Once you’ve created a map to document all your ideas and establish connections, you can easily transition to other forms of diagramming to better organize the information.
For example if you’re writing a research paper about the food web of the Australian bushes you can start with a diagram similar to the one below. This way you can easily visualize the web while writing the paper. This is a simple example but graphic organizers become even more important when the subject gets complex.
Food web of the Australian Bush
You can check the whole diagram by visiting this link .
Although simple this example shows the importance of using graphic organizers for writing summaries. A comprehensive diagram pretty much does the summation for you.
Using Mind Maps as Graphic Organizers
Mind maps are a great way to depict a hierarchy. What is hierarchical organization? The concept is simple: a singular topic dominates with each subsequent idea decreasing in importance.
Usually, the mind map starts with the thesis (or main idea) at the center. From there, you can branch out with your supporting evidence.
Use this process to replace your traditional note taking technique – note cards, outlines, whatever. You’ll quickly realize a mind map is a great way to formulate the structure of your essay. The thing to note here is that the nature of the mind maps force you think about sub topics and how to organize your ideas. And once the ideas are organized writing the essay become very easy.
A mind map of a research proposal ( click to view larger image )
Above is a mind map of a research proposal. Click on it to see the full image or you can see the fully editable template via this link . As you can see in this mind map the difference areas of the research proposal is highlighted. Similarly when your writing the research paper you can use a mind map to break it down to sub topics. We have lots more mind map templates for you to get started.
A concept map will help you visualize the connection between ideas. You can easily see cause and effect – how one concept leads to another. Often times, concept mapping includes the use of short words or phrases to depict the budding relationship between these concepts.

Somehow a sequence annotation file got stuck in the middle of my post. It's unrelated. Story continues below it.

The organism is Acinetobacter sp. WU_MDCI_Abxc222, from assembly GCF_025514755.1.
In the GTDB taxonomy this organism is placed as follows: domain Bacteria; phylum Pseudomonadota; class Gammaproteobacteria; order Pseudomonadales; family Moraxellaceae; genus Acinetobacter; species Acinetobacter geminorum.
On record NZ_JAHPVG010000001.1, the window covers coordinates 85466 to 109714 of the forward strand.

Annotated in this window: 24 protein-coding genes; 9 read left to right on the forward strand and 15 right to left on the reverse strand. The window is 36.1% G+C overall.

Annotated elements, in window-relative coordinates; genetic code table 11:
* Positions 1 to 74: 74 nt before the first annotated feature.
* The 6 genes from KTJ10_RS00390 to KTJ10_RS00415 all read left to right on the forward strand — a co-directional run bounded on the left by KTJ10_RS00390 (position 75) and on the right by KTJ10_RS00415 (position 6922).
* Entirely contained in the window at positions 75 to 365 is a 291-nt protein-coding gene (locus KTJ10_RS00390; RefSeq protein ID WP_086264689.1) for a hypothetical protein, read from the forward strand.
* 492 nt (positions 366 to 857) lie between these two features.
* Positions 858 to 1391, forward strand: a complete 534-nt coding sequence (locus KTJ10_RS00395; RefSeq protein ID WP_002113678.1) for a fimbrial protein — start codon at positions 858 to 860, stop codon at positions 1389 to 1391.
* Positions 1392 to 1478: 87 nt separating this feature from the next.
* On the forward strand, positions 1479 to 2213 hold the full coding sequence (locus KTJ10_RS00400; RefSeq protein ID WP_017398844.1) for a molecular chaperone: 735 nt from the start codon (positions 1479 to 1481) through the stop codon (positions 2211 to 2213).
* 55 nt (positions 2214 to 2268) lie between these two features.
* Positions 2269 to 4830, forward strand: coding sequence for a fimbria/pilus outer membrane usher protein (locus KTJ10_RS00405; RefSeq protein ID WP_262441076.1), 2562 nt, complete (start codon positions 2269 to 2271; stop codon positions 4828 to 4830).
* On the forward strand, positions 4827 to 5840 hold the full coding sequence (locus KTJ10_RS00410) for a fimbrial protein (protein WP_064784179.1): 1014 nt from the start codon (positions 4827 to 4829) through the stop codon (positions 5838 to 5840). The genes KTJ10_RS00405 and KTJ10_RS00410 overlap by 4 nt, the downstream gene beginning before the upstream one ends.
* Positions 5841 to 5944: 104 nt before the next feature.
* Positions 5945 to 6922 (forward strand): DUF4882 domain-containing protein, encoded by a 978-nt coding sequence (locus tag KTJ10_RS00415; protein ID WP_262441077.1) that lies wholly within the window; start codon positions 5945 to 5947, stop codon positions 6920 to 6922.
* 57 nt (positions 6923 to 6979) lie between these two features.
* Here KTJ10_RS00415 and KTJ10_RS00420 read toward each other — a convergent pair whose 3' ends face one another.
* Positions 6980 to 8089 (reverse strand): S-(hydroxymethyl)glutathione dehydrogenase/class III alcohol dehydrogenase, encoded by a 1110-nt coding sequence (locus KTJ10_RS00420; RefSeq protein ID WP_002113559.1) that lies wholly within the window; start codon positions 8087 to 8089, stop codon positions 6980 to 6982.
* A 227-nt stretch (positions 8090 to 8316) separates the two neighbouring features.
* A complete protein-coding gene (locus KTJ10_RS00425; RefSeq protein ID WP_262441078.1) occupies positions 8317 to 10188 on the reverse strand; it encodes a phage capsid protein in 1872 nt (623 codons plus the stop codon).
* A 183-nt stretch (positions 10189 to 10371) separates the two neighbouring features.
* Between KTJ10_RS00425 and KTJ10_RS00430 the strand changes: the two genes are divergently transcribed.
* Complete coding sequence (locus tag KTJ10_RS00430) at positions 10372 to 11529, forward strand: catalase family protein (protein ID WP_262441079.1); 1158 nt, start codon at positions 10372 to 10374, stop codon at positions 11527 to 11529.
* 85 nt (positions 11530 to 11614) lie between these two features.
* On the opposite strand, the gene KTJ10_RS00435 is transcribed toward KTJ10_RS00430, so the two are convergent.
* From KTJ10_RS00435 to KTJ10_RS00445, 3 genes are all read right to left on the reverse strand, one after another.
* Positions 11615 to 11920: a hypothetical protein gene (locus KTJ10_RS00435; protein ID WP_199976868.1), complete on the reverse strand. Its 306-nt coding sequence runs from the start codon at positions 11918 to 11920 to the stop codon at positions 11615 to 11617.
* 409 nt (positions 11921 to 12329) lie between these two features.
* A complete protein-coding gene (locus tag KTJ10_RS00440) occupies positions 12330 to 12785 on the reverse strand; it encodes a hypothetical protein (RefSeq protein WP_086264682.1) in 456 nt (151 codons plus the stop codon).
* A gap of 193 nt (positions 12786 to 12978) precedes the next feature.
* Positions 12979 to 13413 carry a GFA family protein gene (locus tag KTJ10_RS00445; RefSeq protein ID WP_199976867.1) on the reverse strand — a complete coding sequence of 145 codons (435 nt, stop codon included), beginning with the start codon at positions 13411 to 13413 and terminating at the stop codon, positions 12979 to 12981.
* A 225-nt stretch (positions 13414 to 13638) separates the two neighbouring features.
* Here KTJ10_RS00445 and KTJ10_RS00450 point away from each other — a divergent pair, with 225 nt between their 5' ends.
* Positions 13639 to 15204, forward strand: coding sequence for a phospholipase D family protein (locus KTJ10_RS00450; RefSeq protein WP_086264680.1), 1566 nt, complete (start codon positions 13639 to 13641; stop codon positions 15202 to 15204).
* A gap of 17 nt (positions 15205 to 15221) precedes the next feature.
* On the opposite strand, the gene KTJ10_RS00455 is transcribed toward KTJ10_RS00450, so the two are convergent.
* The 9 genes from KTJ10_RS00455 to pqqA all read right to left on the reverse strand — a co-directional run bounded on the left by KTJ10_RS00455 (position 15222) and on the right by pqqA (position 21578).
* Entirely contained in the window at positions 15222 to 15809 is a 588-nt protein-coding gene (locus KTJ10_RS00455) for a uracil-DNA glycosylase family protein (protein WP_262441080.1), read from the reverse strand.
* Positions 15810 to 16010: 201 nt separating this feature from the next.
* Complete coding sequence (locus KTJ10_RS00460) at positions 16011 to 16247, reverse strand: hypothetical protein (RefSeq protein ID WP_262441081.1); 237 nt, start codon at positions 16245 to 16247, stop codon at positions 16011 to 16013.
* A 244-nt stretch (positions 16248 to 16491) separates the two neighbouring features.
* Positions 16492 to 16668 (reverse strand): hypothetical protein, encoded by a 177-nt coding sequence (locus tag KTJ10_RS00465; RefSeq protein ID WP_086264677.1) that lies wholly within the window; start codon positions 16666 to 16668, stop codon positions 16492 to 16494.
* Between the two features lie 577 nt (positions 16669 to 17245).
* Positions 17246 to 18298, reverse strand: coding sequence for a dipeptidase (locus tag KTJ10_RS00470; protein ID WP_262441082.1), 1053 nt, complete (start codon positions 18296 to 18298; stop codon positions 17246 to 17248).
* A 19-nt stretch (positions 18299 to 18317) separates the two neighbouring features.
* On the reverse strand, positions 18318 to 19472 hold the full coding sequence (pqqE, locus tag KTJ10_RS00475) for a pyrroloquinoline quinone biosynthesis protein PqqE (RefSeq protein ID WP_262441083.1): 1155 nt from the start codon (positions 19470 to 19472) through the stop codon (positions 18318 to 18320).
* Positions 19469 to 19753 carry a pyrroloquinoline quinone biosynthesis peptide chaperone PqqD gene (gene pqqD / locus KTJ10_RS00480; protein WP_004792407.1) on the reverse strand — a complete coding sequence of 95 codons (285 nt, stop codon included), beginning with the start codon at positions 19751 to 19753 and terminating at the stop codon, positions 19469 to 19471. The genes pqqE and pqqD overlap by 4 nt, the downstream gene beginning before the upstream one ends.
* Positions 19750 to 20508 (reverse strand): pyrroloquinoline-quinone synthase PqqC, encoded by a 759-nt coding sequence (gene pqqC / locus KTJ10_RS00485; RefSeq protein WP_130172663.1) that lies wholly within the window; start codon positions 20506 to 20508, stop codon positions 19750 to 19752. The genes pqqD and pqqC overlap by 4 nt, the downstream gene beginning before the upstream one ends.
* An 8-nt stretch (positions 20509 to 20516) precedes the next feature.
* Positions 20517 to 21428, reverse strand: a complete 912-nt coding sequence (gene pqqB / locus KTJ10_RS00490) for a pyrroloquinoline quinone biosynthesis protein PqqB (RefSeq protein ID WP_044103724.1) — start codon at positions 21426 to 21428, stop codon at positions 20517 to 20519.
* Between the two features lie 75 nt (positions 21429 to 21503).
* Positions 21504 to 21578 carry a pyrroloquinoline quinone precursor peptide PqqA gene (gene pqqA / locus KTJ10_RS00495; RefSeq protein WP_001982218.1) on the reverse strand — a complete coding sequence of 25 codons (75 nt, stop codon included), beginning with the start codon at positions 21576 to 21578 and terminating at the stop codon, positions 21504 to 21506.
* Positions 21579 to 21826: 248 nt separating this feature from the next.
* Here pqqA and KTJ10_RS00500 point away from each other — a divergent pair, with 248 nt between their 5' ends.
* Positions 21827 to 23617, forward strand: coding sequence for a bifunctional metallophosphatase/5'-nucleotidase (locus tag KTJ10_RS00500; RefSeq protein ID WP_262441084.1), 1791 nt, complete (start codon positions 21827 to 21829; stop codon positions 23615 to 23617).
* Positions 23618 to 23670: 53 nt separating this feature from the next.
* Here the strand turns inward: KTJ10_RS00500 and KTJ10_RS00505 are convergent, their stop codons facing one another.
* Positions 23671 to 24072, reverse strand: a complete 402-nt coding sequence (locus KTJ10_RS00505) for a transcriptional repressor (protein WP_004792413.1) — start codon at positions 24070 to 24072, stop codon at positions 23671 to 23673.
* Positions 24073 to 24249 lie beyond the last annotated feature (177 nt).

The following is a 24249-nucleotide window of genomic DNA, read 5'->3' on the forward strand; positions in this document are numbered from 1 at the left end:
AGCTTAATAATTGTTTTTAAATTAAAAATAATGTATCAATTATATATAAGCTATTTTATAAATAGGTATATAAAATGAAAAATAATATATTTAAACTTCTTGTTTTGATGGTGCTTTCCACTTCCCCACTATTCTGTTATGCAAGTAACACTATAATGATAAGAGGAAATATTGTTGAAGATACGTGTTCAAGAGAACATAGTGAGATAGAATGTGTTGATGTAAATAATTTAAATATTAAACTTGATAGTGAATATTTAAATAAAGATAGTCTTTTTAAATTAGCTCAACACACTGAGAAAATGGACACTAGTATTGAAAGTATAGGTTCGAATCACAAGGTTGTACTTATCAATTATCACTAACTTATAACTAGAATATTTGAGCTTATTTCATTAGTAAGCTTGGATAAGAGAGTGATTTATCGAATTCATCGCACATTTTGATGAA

If you look closely you can see that its very similar to a mind map. But a concept maps gives more of a free reign compares to the rigid topic structure of a mind map. I’d say it’s the perfect graphic organizer for writing research papers where you have the license to explore.
By creating a concept map, you can also see how a broad subject can be narrowed down into specific ideas. This is a great way to counter writers block. Often, we look at the big picture and fail to see the specifics that lead to it. Identifying contributing factors and supporting evidence is difficult. But with a concept map, you can easily see how the smaller parts add up to the whole.
Concepts maps are great to visualize supporting elements of a concept
View the full Concept Map diagram from this link here.
Why Bother With Graphic Organizers?
If you already detest the writing process, adding another step might seem insane. However, there really are several advantages of using them. If you haven’t already accepted the benefits of each individual diagram style, here are some more perks of graphic organizers in general:
- Quality essays are based on detail. No one is going to accept your opinions and reasoning just because you say so. You’ll need proof. And organizing that proof will require attention to detail. Graphic organizers can help you see that detail and how it contributes to the overall concept.
- Graphic organizers are flexible. You don’t need one of those giant pink erasers. You don’t need to restructure your outline. All you have to do is draw a few arrows and bam – the relationship has totally changed.
- No matter what you are writing about, a graphic organizer can help. They can be used to structure an essay on the Great Wall, theoretical physics, or Spanish speaking countries.
- If you write an outline, can you easily see how point A influences point X? Probably not. But if little thought bubble A is sitting out there all by itself, you can visualize the way it ties into point R, T and X.
- Some of us find it difficult to put our opinions, thoughts, and ideas into writing. However, communicating our feelings with little doodles and sketches is far less threatening.
- As a writer, our brain often feels like a 2-year-old’s toy box – a big jumbled mess. Taking that mess and putting it onto paper with some semblance of organization is challenging. Rather than trying to take your thoughts from total chaos to a perfectly structured list, just try to get them out of your brain and onto paper in the form of a diagram.
- A graphic organizer helps you establish validity and relevance. You can easily nix the ideas that don’t support or enhance your thesis.
The next time you are faced with a writing project, take a few minutes to explore the efficiency of graphic organizers. You can find a wealth of templates here.
Have you ever used a graphic organizer to structure an essay? How did it go? Do you have a diagram suggestion for the writing process that wasn’t mentioned here? Let us know!
About the Author: Mike Hanski is an essay writing expert and a blogger for bid4papers where he writes about everything education related and shares tips about college success and study. Feel free to contact him at google plus.
concept mapsgraphic organizersmind mapsweb diagrams